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From vaccines to therapeutics, the emergence of mRNA as a versatile and potent biological tool across the healthcare landscape continues to demand new, innovative ways to scale mRNA manufacturing. To successfully produce synthetic mRNA for therapeutic applications, linear RNA molecules must be modified with 5’-cap structures to enable effective translation into protein, and to avoid triggering the innate cellular immune system.

During manufacturing of therapeutic RNA, mRNA 5’-cap structures are added by introducing chemically synthesized mRNA cap analogs during transcription, or by enzymatic processing of RNA transcripts. The  introduction of New England Biolabs’ (NEB’s) Faustovirus Capping Enzyme (FCE) delivers new and enabling capabilities for mRNA synthesis workflows.

Discovered and developed at NEB with mRNA manufacturing in mind, FCE is a single polypeptide enzyme with ~2.5-fold higher specific activity compared with Vaccinia Capping Enzyme (VCE). These features bring forth higher overall yield of capped mRNA, opportunities to reduce the amount of enzyme required in scaled workflows, and the potential for decreased residual protein in mRNA products. The higher activity of FCE also results in greater capping efficiency on difficult-to-cap mRNAs. Further, when used alongside NEB’s mRNA 2’-O-methyltransferase for one-pot Cap-1 synthesis, the two enzymes provide a one-step solution for Cap-1 modification.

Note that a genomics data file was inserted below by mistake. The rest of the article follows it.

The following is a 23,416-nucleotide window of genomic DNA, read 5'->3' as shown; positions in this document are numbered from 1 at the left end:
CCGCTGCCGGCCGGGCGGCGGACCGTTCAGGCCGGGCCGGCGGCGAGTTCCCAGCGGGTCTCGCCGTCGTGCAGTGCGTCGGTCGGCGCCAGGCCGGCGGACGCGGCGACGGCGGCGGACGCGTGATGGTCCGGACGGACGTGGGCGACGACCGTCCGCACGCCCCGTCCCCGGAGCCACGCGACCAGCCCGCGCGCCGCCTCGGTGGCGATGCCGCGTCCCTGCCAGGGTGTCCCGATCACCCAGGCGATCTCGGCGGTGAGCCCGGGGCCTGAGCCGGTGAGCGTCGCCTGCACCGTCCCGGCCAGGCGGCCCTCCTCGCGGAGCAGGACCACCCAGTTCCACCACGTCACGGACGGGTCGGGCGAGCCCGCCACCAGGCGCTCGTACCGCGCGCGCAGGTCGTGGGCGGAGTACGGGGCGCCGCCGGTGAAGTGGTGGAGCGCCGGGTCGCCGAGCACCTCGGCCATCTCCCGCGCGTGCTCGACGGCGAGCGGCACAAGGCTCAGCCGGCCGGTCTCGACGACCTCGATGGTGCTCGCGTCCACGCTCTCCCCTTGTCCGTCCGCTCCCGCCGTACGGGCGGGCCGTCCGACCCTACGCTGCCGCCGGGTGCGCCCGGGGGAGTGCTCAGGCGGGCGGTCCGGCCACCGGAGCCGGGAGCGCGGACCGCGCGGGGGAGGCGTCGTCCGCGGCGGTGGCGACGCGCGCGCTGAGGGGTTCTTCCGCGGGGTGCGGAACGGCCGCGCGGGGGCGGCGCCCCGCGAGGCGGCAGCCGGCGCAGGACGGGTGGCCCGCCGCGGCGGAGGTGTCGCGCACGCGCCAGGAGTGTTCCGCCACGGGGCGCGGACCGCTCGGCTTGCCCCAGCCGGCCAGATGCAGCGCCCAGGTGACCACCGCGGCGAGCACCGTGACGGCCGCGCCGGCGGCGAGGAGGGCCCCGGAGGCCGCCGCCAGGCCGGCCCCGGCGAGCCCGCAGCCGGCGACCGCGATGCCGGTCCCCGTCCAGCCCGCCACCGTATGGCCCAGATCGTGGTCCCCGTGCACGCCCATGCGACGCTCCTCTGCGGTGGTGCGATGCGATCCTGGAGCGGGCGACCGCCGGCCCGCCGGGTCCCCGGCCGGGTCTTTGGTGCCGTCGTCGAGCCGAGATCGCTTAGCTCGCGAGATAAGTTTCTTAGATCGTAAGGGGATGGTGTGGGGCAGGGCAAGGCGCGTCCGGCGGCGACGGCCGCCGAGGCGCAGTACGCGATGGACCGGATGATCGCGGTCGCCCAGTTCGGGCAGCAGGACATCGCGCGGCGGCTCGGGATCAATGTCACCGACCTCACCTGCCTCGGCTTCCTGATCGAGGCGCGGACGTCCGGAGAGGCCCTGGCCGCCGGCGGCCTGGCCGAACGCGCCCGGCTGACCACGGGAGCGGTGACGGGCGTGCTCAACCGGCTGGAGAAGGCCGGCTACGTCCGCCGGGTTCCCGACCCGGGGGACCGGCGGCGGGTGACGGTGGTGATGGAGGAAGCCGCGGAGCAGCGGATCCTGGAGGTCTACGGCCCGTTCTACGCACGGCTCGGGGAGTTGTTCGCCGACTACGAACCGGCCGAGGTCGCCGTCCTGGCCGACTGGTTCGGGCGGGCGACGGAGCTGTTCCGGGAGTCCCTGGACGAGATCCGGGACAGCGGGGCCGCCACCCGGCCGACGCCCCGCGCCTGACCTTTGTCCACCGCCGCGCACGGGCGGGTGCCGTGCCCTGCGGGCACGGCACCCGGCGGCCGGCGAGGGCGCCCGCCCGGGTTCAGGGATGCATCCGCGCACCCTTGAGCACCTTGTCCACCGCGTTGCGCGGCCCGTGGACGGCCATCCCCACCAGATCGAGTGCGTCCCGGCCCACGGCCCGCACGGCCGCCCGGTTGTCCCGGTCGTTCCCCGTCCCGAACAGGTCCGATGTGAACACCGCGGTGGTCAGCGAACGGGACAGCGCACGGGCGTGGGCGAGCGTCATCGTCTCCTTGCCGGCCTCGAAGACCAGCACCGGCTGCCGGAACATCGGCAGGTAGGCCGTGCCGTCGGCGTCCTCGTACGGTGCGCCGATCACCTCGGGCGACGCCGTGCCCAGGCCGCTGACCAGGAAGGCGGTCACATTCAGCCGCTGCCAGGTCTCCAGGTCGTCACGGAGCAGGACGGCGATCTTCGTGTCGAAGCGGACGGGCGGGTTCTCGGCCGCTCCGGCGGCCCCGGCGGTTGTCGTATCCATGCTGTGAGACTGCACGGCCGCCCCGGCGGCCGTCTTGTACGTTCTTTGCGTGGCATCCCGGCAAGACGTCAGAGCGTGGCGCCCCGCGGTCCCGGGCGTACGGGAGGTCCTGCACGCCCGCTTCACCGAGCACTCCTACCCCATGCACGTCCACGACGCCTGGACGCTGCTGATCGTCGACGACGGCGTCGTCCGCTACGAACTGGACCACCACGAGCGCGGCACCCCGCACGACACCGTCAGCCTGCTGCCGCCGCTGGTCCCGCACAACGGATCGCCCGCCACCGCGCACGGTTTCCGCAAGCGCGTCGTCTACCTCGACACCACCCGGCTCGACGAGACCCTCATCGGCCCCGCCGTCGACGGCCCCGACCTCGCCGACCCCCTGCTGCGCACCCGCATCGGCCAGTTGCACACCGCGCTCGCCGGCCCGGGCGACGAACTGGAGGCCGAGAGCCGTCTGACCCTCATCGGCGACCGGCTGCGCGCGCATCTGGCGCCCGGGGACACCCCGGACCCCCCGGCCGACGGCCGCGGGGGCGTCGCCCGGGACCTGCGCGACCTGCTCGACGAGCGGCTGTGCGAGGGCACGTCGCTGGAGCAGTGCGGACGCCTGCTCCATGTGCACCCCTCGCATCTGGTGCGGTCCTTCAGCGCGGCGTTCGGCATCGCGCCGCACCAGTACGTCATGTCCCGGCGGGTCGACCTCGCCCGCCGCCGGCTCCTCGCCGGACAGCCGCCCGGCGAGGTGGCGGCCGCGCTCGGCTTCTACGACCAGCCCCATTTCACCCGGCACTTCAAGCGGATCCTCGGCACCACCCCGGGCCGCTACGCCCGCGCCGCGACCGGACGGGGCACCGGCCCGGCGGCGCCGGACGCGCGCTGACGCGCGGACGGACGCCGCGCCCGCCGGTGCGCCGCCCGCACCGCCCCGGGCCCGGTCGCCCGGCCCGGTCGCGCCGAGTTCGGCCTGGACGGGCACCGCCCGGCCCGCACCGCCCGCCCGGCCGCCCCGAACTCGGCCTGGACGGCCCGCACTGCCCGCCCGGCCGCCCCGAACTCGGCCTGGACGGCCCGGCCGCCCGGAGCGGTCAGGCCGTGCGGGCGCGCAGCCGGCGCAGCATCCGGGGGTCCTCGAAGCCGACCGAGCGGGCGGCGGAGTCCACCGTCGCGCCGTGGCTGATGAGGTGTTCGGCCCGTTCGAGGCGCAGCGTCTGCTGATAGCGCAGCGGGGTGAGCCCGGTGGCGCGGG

Additionally, FCE functions over a broad temperature range (20°–55°C), alleviating restrictive temperature constraints. From a production and engineering perspective, a broader effective temperature range creates potential manufacturing benefits—particularly for enabling processes requiring higher temperatures needed to cap difficult substrates. Alternatively, lower temperatures can be used when mRNA stability and reaction temperature regulation are of concern.

Together, the improved properties of FCE can provide substantial benefits for, and potentially remove current bottlenecks from, large-scale mRNA manufacturing workflows.

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To learn more visit www.neb.com/m2081